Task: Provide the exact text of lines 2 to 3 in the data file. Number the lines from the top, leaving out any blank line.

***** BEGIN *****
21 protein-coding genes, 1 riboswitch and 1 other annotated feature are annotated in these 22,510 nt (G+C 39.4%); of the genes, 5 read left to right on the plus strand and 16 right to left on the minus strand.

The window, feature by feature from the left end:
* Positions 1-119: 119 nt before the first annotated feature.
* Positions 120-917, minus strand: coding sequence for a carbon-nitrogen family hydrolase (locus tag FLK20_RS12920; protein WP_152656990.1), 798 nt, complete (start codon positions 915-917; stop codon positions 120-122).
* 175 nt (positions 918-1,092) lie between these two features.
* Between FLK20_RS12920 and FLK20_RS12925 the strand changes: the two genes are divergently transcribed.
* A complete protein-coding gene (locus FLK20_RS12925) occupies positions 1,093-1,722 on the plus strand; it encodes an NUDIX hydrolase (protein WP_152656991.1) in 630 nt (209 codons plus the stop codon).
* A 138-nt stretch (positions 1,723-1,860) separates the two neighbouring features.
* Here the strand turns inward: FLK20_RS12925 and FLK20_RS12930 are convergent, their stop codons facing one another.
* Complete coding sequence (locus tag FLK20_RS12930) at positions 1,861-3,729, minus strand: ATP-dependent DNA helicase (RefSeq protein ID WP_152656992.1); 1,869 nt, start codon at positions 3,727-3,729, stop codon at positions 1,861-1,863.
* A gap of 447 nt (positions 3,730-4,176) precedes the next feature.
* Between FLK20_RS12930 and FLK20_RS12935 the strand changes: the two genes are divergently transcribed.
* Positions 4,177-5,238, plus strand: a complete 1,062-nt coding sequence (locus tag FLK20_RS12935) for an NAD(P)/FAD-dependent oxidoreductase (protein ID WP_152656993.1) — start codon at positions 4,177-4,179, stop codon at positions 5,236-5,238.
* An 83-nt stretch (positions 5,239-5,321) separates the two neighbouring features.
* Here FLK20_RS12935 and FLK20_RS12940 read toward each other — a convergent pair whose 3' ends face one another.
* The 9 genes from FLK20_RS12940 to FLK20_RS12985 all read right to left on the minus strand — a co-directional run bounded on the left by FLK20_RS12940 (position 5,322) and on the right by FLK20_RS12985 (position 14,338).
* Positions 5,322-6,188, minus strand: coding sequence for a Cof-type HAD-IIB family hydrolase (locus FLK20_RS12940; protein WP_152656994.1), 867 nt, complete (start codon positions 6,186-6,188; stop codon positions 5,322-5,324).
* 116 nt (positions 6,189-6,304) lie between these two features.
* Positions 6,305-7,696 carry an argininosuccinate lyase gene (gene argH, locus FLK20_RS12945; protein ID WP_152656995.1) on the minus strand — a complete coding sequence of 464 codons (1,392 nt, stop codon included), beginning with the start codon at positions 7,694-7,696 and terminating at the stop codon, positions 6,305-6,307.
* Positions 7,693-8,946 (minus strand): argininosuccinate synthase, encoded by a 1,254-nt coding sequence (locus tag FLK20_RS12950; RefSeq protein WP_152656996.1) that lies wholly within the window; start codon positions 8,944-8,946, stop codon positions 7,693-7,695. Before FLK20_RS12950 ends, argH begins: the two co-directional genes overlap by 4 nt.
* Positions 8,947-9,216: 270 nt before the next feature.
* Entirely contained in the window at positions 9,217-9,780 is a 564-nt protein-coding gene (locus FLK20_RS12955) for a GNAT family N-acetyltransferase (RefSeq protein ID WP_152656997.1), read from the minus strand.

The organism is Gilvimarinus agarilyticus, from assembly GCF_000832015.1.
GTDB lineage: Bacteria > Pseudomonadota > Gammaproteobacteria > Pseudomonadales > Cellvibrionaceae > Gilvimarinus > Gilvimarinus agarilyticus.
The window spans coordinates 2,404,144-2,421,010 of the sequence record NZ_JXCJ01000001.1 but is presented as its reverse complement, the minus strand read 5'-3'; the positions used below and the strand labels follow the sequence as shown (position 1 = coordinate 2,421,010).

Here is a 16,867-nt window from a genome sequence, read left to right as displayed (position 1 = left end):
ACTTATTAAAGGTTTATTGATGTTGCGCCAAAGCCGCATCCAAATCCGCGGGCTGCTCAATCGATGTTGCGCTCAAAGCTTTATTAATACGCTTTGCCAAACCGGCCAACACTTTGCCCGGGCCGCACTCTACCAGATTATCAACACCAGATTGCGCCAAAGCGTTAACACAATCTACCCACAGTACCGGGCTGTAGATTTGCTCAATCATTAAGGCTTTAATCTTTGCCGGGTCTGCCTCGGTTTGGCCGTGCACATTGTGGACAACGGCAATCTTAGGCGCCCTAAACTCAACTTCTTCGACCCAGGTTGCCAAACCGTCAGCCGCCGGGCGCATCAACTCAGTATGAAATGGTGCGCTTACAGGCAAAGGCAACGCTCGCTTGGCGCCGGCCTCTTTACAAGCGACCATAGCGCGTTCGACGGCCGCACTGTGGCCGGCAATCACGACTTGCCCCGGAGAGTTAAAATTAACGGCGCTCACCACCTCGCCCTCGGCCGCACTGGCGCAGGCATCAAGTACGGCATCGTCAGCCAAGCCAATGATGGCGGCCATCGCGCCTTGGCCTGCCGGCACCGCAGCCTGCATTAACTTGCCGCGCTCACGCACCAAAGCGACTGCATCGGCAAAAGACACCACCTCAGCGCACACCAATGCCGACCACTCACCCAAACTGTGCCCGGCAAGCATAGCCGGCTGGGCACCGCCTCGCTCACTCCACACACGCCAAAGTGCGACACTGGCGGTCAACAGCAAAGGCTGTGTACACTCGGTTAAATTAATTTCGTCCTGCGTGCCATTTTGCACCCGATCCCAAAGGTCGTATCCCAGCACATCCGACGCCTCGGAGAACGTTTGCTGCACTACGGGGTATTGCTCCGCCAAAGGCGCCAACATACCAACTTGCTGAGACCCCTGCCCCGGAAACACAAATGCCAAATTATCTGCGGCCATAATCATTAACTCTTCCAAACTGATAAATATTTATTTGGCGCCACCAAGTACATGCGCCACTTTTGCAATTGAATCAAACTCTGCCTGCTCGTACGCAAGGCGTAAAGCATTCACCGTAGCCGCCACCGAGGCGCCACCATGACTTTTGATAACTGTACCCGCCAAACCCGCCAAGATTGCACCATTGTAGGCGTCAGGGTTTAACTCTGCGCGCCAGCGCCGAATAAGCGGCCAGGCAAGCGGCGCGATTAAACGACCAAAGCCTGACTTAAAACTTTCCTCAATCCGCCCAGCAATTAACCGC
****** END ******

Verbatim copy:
The window, feature by feature from the left end:
* Positions 1-119: 119 nt before the first annotated feature.